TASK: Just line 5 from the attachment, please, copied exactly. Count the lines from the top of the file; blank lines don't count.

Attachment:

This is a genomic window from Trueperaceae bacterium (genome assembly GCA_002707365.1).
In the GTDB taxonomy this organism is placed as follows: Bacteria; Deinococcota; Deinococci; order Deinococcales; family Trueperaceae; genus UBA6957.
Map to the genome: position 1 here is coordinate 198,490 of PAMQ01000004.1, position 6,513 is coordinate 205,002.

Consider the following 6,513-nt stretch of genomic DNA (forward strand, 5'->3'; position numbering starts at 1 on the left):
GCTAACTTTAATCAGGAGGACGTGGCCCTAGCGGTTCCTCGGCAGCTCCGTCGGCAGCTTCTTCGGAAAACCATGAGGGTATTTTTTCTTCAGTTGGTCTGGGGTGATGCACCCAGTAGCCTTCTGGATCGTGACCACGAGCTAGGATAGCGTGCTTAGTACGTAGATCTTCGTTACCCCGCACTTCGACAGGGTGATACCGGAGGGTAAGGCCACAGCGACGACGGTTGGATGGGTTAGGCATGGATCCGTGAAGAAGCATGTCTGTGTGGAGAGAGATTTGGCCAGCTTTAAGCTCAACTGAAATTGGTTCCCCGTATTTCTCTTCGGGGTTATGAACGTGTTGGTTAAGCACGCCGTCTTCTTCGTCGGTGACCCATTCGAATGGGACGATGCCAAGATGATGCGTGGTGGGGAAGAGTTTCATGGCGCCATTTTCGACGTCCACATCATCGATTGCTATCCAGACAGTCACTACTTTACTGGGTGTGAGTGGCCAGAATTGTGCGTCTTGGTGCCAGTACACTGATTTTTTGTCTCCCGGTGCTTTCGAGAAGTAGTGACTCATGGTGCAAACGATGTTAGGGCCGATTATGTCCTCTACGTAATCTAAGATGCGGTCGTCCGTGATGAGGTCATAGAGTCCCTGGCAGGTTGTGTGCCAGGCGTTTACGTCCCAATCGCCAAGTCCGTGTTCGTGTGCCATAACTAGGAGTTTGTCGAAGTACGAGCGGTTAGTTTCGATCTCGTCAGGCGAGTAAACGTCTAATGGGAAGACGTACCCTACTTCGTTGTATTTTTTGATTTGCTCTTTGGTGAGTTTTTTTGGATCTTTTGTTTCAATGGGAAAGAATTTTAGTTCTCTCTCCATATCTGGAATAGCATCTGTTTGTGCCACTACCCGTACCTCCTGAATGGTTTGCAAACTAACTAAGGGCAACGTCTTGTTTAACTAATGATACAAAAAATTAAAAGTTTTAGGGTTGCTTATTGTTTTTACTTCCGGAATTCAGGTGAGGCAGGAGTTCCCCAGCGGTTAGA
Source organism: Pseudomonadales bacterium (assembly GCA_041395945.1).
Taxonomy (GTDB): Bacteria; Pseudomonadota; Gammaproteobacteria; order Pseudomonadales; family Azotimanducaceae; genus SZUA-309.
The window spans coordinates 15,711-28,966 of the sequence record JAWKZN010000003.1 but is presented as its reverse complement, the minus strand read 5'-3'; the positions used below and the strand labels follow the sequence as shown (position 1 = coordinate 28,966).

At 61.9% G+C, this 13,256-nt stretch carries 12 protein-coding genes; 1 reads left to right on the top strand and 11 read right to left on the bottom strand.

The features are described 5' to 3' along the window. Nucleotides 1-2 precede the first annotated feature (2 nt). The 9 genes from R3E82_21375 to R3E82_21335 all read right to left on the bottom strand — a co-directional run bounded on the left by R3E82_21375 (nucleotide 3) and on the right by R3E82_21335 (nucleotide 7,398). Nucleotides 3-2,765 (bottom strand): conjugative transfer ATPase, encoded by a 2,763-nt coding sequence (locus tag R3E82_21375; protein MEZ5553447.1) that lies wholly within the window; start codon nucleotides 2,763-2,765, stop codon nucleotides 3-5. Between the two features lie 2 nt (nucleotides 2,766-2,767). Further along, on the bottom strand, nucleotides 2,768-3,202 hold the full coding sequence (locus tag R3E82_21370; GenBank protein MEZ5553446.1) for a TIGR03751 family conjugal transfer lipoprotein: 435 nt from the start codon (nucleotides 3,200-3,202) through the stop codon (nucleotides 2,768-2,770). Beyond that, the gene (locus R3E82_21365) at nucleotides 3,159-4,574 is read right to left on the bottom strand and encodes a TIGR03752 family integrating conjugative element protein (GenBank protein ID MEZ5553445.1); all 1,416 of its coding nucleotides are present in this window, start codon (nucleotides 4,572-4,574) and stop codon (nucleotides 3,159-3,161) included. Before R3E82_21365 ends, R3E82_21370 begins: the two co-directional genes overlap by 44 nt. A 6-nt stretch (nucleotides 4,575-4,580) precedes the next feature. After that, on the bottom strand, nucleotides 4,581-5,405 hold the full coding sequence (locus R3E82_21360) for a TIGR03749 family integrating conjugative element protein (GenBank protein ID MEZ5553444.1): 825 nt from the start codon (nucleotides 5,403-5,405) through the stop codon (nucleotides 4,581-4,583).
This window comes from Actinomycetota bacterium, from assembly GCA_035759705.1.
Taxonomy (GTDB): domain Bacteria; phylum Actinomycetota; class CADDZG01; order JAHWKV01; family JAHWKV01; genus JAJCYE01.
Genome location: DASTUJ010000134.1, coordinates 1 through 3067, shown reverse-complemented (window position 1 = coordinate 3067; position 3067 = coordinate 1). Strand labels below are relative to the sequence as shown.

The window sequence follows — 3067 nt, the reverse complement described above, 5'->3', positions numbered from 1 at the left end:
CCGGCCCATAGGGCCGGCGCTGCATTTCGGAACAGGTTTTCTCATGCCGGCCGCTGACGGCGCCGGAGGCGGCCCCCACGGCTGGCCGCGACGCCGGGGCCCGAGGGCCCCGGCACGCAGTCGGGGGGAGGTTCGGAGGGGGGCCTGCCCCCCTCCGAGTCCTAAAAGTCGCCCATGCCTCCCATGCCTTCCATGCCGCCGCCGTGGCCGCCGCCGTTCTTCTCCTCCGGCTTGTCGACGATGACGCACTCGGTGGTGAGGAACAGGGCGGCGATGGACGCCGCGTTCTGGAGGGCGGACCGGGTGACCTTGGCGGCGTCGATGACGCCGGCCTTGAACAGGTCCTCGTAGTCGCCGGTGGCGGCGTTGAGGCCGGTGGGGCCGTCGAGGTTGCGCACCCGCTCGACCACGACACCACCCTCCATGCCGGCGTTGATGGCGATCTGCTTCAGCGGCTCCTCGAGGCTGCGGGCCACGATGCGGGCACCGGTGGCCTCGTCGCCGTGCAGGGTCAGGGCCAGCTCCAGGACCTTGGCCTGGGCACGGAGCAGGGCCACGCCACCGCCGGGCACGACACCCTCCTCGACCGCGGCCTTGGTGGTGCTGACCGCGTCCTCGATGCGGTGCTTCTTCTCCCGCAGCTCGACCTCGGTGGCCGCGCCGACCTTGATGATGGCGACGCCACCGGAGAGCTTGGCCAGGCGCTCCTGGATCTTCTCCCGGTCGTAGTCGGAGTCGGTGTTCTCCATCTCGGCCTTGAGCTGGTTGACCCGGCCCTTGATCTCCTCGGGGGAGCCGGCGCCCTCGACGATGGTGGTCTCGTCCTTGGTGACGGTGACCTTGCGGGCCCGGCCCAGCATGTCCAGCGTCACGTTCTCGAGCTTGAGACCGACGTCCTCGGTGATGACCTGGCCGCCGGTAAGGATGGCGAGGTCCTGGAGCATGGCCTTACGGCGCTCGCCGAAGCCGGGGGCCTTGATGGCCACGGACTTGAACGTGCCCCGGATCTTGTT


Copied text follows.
GCTAACTTTAATCAGGAGGACGTGGCCCTAGCGGTTCCTCGGCAGCTCCGTCGGCAGCTTCTTCGGAAAACCATGAGGGTATTTTTTCTTCAGTTGGTCTGGGGTGATGCACCCAGTAGCCTTCTGGATCGTGACCACGAGCTAGGATAGCGTGCTTAGTACGTAGATCTTCGTTACCCCGCACTTCGACAGGGTGATACCGGAGGGTAAGGCCACAGCGACGACGGTTGGATGGGTTAGGCATGGATCCGTGAAGAAGCATGTCTGTGTGGAGAGAGATTTGGCCAGCTTTAAGCTCAACTGAAATTGGTTCCCCGTATTTCTCTTCGGGGTTATGAACGTGTTGGTTAAGCACGCCGTCTTCTTCGTCGGTGACCCATTCGAATGGGACGATGCCAAGATGATGCGTGGTGGGGAAGAGTTTCATGGCGCCATTTTCGACGTCCACATCATCGATTGCTATCCAGACAGTCACTACTTTACTGGGTGTGAGTGGCCAGAATTGTGCGTCTTGGTGCCAGTACACTGATTTTTTGTCTCCCGGTGCTTTCGAGAAGTAGTGACTCATGGTGCAAACGATGTTAGGGCCGATTATGTCCTCTACGTAATCTAAGATGCGGTCGTCCGTGATGAGGTCATAGAGTCCCTGGCAGGTTGTGTGCCAGGCGTTTACGTCCCAATCGCCAAGTCCGTGTTCGTGTGCCATAACTAGGAGTTTGTCGAAGTACGAGCGGTTAGTTTCGATCTCGTCAGGCGAGTAAACGTCTAATGGGAAGACGTACCCTACTTCGTTGTATTTTTTGATTTGCTCTTTGGTGAGTTTTTTTGGATCTTTTGTTTCAATGGGAAAGAATTTTAGTTCTCTCTCCATATCTGGAATAGCATCTGTTTGTGCCACTACCCGTACCTCCTGAATGGTTTGCAAACTAACTAAGGGCAACGTCTTGTTTAACTAATGATACAAAAAATTAAAAGTTTTAGGGTTGCTTATTGTTTTTACTTCCGGAATTCAGGTGAGGCAGGAGTTCCCCAGCGGTTAGA